Your MD frowns at your blood test results, weight or lifestyle and warns that you could be headed for heart trouble. What's a smart next move? Adding a naturopathic doctor (ND) to your health-care team could work wonders for your heart, a recent study shows.

Why an ND-and not automatically a cardiologist? Naturopathic medicine is a holistic medical system that emphasizes the importance of a healthful diet and lifestyle. Practitioners believe that the body has an innate ability to heal...that many common health problems can (and should!) be prevented. and that natural treatments, such as dietary supplements, can be preferable to drugs and/or invasive procedures. For the new study, researchers set out to examine the effects of adding naturopathic care to conventional medical care for people who were already at risk for cardiovascular disease based on their cholesterol levels and other modifiable risk factors.

Participants included 246 adults ages 25 to 65. At the start of the study, all participants received physical exams and blood tests to determine whether they had metabolic syndrome, a constellation of risk factors that increase a person's odds of developing cardiovascular disease and diabetes. Metabolic syndrome is defined as having at least three of five risk factors-abdominal obesity, elevated triglycerides (a type of blood fat), low HDL "good" cholesterol, high fasting blood sugar and high blood pressure.

In addition, the researchers used a risk score calculator from the large-scale Framingham Heart Study to estimate participants' likelihood of experiencing a "cardiovascular event" (heart attack, stroke or heart-related death) during the subsequent 10 years.

For the following year, all participants remained under the usual care of their primary care MDs...and half of the the participants were randomly assigned to also see a naturopathic doctor seven times throughout the year for visits lasting 30 to 60 minutes. Though the NDs prescribed specific interventions based on each patient's individual needs, typical recommendations included dietary modification to reduce unhealthful fats and increase fish, fruit and vegetable consumption...weight loss... physical exercise... nutritional supplements such as fish oil, soluble fiber, plant sterols and/or coenzyme Q10...and/or stress relieving breathing exercises.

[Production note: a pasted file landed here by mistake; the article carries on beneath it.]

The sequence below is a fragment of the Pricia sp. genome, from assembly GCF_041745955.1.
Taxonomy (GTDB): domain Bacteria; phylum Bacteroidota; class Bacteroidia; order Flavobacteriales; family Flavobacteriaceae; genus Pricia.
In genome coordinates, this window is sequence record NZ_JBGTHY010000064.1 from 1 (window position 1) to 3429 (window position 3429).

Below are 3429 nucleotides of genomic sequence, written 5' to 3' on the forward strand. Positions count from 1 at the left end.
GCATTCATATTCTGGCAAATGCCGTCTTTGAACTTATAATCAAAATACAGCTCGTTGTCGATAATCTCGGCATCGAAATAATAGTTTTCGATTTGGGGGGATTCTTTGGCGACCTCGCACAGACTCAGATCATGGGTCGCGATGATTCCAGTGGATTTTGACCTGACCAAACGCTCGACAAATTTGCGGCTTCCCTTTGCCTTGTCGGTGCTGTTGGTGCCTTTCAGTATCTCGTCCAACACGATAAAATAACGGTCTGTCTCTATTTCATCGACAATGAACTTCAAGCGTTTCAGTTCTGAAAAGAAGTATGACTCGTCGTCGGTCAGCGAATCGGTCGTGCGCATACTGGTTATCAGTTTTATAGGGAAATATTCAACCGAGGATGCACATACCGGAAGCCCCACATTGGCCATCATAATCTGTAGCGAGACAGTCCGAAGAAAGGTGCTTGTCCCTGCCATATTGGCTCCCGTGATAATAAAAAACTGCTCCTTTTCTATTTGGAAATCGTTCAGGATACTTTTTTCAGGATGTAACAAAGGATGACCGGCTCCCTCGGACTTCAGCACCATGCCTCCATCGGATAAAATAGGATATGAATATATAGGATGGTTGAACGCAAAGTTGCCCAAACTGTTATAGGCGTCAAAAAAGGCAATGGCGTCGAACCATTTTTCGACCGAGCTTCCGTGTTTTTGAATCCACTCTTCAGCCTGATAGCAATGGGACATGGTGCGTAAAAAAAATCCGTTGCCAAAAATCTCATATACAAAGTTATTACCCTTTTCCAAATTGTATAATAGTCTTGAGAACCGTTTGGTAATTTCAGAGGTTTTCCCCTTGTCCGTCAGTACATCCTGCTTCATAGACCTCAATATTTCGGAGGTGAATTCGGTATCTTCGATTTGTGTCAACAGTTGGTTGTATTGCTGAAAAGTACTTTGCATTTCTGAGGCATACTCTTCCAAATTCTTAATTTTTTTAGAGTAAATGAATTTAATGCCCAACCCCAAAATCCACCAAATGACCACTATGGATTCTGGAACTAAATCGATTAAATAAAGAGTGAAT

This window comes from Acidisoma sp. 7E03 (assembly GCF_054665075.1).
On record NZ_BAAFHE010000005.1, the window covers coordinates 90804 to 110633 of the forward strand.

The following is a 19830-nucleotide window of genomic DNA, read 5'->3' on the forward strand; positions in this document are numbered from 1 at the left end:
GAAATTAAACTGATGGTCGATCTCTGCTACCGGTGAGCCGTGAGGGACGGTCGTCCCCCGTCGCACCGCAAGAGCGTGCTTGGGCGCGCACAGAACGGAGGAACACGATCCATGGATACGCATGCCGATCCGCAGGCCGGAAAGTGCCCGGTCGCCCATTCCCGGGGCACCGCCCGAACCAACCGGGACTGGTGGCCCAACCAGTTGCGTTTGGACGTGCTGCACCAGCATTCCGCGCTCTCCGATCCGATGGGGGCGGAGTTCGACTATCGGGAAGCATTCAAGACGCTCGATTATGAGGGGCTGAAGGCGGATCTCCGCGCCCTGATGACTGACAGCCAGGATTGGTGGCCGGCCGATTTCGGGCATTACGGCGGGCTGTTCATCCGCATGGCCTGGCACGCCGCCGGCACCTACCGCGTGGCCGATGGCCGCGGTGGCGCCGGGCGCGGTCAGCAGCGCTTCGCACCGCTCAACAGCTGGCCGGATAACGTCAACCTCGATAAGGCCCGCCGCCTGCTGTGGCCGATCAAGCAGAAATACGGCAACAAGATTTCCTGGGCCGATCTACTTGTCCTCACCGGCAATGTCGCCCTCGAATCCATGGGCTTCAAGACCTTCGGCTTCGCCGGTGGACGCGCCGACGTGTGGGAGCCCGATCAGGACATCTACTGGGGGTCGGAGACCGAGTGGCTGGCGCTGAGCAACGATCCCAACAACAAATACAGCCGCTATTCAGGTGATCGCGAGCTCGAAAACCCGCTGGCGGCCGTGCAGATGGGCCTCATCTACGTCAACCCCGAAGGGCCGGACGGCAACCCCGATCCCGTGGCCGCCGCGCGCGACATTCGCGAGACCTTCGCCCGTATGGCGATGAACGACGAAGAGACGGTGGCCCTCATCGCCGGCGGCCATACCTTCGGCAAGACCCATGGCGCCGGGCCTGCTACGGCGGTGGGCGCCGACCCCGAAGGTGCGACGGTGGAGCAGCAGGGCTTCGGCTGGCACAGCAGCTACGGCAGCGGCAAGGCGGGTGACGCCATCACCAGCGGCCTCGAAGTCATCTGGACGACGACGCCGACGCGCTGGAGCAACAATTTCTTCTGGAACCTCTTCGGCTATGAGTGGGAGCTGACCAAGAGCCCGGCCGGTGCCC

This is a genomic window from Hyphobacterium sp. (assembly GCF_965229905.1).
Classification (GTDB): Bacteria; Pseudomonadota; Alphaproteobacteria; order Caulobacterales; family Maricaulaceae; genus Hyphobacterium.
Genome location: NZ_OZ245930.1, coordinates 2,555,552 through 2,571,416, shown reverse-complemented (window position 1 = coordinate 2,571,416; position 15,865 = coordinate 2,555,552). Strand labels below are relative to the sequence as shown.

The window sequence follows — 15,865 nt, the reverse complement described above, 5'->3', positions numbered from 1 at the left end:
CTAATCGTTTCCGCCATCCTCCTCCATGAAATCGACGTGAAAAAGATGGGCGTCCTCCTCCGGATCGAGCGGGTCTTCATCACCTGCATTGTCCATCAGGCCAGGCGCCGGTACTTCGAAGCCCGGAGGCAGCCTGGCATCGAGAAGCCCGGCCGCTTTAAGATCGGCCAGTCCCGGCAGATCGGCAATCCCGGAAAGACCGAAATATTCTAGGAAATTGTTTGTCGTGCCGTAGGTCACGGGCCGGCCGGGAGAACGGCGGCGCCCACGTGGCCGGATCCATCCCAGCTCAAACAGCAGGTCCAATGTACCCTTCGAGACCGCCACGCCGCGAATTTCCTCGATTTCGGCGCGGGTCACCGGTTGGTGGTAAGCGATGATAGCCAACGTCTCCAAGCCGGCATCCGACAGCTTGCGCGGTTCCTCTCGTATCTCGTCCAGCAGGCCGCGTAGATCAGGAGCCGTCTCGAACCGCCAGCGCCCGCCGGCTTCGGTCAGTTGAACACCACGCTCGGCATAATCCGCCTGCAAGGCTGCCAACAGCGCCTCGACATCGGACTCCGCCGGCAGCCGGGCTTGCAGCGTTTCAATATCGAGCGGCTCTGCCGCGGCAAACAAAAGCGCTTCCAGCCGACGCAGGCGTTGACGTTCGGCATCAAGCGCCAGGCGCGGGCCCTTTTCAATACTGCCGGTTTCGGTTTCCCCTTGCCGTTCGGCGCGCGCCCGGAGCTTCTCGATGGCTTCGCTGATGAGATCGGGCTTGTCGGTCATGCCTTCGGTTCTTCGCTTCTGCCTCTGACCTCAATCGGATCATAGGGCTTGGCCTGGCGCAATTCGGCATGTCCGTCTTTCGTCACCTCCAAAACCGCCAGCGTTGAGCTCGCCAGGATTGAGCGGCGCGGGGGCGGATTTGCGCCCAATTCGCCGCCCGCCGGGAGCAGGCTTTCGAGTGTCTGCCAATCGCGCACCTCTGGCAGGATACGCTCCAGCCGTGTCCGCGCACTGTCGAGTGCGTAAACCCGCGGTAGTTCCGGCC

Results: At the end of the year, all participants were examined and tested again. In the group that received conventional MD care only, the percentage of those who met the criteria for metabolic syndrome rose from 43% at the start of the study to 48% after one year. However, in the group that also received ND care, the percentage of those who had metabolic syndrome dropped from 55% at the start of the study to 32% after one year.

That's a big (and healthful) drop!

As for the Framingham risk score, among participants who received conventional MD care only, the percentage of participants deemed likely to experience a cardiovascular event within 10 years increased from 6.9% at the start of the study to 10.8% after one year. In contrast, in the ND-care group, the percentage deemed at risk decreased from 8.1% at the start of the study to 7.7% after one year.

Finding a naturopathic doctor

Of course, if your MD recommends it or if you are concerned about your current heart health, it would be wise to see a cardiologist. But do keep in mind how much you could gain from adding a naturopathic doctor to your health-care team, too. If your MD dismisses the idea of consulting an ND, show this article to him or her and ask why the benefits seen in this study wouldn't apply just as much to you. Most recommendations that an ND would make are not difficult to follow through on, especially when you have the support of a knowledgeable and attentive physician.

Important distinction: A "naturopath" is not the same as a naturopathic doctor. Naturopaths (sometimes called "traditional naturopaths") aren't licensed... and their education may consist of correspondence courses or an apprenticeship, or they may be self-taught. In contrast, NDs must complete a four-year, graduate-level program that includes many of the same courses taught in conventional medical schools, with an added emphasis on nutrition, preventive care and natural treatments. In many states, NDs also must pass standardized board exams to earn licenses to practice.

There are five accredited naturopathic medical schools in the US and two in Canada-Bastyr University in Kenmore, Washington... National College of Natural Medicine in Portland, Oregon... National University of Health Sciences in Chicago... Southwest Collège of Naturopathic Medicine in Tempe, Arizona... University of Bridgeport in Bridgeport, Connecticut... Boucher Institute of Naturopathic Medicine in Vancouver, British Columbia... and Canadian College of Naturopathic Medicine in Toronto, Ontario. To find a naturopathic doctor who graduated from one of these accredited programs, check the website of the American Association of Naturopathic Physicians or the website of the Canadian Association of Naturopathic Doctors.

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